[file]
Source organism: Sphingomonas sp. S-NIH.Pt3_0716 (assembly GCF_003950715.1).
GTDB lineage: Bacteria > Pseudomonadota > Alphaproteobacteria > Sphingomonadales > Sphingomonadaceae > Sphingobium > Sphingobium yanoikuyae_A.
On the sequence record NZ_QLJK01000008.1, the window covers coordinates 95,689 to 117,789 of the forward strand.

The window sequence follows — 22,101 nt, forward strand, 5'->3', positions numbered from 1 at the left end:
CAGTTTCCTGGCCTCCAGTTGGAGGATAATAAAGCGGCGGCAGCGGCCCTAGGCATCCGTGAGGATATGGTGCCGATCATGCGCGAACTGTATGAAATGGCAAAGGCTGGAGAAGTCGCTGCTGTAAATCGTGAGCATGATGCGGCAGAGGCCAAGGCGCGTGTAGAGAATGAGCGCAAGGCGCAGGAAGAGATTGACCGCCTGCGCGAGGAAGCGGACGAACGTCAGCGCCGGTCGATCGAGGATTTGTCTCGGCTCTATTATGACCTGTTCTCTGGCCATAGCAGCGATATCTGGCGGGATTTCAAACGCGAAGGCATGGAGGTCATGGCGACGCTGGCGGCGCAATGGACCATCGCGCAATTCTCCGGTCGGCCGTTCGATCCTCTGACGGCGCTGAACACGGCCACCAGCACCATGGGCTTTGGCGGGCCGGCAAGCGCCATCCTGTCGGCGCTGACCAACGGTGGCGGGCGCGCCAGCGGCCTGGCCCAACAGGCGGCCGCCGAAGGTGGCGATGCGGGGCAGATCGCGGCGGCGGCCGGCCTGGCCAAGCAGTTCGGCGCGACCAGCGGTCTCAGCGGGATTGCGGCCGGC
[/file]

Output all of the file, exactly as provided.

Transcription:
Source organism: Sphingomonas sp. S-NIH.Pt3_0716 (assembly GCF_003950715.1).
GTDB lineage: Bacteria > Pseudomonadota > Alphaproteobacteria > Sphingomonadales > Sphingomonadaceae > Sphingobium > Sphingobium yanoikuyae_A.
On the sequence record NZ_QLJK01000008.1, the window covers coordinates 95,689 to 117,789 of the forward strand.

The window sequence follows — 22,101 nt, forward strand, 5'->3', positions numbered from 1 at the left end:
CAGTTTCCTGGCCTCCAGTTGGAGGATAATAAAGCGGCGGCAGCGGCCCTAGGCATCCGTGAGGATATGGTGCCGATCATGCGCGAACTGTATGAAATGGCAAAGGCTGGAGAAGTCGCTGCTGTAAATCGTGAGCATGATGCGGCAGAGGCCAAGGCGCGTGTAGAGAATGAGCGCAAGGCGCAGGAAGAGATTGACCGCCTGCGCGAGGAAGCGGACGAACGTCAGCGCCGGTCGATCGAGGATTTGTCTCGGCTCTATTATGACCTGTTCTCTGGCCATAGCAGCGATATCTGGCGGGATTTCAAACGCGAAGGCATGGAGGTCATGGCGACGCTGGCGGCGCAATGGACCATCGCGCAATTCTCCGGTCGGCCGTTCGATCCTCTGACGGCGCTGAACACGGCCACCAGCACCATGGGCTTTGGCGGGCCGGCAAGCGCCATCCTGTCGGCGCTGACCAACGGTGGCGGGCGCGCCAGCGGCCTGGCCCAACAGGCGGCCGCCGAAGGTGGCGATGCGGGGCAGATCGCGGCGGCGGCCGGCCTGGCCAAGCAGTTCGGCGCGACCAGCGGTCTCAGCGGGATTGCGGCCGGC